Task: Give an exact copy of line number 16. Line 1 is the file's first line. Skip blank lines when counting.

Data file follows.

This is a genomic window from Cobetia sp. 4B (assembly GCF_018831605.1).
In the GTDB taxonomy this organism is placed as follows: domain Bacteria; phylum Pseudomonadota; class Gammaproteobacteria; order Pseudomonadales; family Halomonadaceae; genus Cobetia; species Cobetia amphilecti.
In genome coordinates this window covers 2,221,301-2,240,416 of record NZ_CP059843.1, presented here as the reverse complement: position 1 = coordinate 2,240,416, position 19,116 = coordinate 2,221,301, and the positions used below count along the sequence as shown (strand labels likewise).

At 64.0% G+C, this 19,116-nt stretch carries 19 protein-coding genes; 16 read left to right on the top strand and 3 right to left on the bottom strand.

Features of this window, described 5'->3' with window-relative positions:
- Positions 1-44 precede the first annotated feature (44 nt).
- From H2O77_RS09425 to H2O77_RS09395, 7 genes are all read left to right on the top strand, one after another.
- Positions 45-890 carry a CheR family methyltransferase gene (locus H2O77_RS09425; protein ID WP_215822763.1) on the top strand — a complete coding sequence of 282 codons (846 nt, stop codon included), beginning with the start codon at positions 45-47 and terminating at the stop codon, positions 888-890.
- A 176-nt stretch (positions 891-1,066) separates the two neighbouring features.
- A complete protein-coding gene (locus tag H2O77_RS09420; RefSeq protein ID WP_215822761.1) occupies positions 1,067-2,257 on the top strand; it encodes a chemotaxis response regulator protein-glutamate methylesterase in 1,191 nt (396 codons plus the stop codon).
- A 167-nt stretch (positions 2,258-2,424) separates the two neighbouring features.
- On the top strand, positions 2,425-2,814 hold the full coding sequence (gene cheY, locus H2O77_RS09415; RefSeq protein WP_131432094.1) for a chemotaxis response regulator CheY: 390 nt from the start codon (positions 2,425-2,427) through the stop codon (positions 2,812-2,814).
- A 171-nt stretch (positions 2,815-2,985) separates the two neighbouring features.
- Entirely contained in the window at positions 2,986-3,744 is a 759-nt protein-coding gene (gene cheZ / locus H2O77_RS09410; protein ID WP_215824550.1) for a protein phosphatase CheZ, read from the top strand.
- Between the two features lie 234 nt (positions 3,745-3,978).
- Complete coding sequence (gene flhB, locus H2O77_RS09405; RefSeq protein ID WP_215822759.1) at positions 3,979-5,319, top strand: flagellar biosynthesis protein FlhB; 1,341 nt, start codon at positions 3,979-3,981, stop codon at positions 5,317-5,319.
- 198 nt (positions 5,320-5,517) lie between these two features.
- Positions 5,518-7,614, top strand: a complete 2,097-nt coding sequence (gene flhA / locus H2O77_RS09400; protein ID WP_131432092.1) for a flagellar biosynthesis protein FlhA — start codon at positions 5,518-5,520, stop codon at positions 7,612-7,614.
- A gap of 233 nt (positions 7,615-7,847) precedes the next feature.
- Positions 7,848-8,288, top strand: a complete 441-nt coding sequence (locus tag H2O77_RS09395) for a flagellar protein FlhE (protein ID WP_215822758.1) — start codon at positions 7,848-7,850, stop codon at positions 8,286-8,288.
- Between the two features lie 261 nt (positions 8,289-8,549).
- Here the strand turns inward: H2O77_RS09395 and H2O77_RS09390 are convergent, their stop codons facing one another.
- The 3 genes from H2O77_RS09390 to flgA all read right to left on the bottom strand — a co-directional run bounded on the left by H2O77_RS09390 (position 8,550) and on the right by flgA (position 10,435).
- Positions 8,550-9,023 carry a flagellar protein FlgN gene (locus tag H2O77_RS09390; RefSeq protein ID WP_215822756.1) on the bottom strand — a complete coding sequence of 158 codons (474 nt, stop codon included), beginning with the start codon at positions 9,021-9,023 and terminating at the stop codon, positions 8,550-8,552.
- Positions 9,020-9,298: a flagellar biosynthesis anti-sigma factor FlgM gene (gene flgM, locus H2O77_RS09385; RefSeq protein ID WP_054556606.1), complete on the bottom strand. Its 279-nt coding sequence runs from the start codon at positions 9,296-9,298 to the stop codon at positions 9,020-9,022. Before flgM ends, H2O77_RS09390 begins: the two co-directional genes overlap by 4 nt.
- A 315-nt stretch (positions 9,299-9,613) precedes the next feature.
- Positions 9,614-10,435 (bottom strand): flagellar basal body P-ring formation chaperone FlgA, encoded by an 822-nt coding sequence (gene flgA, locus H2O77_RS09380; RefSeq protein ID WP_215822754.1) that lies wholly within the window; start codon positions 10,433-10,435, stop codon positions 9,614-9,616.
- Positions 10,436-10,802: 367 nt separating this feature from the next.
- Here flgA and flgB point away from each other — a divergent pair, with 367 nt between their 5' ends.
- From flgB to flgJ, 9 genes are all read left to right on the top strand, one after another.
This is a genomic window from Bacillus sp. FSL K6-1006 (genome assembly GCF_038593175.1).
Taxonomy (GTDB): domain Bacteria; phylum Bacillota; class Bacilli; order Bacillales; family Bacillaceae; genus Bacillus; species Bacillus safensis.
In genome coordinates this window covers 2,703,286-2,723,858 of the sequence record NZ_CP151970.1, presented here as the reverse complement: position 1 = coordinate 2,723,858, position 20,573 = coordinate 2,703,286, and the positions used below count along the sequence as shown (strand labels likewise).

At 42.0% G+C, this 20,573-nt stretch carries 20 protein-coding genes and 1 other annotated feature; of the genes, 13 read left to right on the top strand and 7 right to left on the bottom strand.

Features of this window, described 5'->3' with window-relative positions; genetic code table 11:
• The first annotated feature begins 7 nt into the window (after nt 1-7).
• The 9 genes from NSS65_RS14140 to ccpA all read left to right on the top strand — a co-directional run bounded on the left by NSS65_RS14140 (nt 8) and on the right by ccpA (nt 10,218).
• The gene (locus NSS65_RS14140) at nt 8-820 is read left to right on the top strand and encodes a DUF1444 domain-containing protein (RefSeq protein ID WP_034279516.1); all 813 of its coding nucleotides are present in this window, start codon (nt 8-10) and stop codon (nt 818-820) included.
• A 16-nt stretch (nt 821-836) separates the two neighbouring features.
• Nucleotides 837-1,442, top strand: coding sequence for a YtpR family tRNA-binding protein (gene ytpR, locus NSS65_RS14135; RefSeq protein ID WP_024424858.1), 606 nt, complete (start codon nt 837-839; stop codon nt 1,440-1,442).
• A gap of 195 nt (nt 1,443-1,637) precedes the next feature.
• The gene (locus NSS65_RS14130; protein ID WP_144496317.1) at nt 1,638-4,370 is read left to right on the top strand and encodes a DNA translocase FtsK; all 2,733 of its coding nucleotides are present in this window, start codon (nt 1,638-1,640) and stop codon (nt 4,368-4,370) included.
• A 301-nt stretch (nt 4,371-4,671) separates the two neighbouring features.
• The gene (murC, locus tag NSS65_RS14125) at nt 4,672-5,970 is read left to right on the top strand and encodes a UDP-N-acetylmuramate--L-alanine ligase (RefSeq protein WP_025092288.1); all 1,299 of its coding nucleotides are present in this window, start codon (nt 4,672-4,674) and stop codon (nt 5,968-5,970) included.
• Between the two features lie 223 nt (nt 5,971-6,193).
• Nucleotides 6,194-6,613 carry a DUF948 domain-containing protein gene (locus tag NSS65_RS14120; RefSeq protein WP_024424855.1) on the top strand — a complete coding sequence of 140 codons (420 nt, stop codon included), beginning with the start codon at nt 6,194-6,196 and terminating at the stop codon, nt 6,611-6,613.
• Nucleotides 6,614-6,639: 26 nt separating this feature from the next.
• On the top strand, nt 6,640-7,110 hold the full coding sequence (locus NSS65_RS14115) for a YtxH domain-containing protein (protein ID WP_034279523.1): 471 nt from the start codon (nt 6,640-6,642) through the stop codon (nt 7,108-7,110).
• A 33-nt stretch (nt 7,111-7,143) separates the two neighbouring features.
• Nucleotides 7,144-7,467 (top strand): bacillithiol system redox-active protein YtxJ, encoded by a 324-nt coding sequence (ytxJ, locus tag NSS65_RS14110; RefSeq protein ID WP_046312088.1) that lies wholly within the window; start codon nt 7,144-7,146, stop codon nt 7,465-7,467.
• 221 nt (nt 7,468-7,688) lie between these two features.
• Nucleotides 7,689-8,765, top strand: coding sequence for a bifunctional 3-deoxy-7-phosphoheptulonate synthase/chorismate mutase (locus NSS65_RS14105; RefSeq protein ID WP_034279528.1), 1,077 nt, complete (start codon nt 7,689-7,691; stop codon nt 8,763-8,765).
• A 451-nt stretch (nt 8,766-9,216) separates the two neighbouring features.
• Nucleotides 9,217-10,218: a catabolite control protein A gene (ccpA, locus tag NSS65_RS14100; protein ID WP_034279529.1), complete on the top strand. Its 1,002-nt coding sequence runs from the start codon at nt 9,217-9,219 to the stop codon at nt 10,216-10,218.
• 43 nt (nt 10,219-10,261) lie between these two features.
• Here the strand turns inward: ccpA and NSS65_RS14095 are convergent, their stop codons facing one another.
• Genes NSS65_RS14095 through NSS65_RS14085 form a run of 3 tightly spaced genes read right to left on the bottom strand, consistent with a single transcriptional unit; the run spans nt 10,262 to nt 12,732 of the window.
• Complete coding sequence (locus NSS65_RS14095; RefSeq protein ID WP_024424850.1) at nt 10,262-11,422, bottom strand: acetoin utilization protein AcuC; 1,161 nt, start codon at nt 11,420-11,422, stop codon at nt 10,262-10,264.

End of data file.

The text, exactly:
- Complete coding sequence (gene flhB, locus H2O77_RS09405; RefSeq protein ID WP_215822759.1) at positions 3,979-5,319, top strand: flagellar biosynthesis protein FlhB; 1,341 nt, start codon at positions 3,979-3,981, stop codon at positions 5,317-5,319.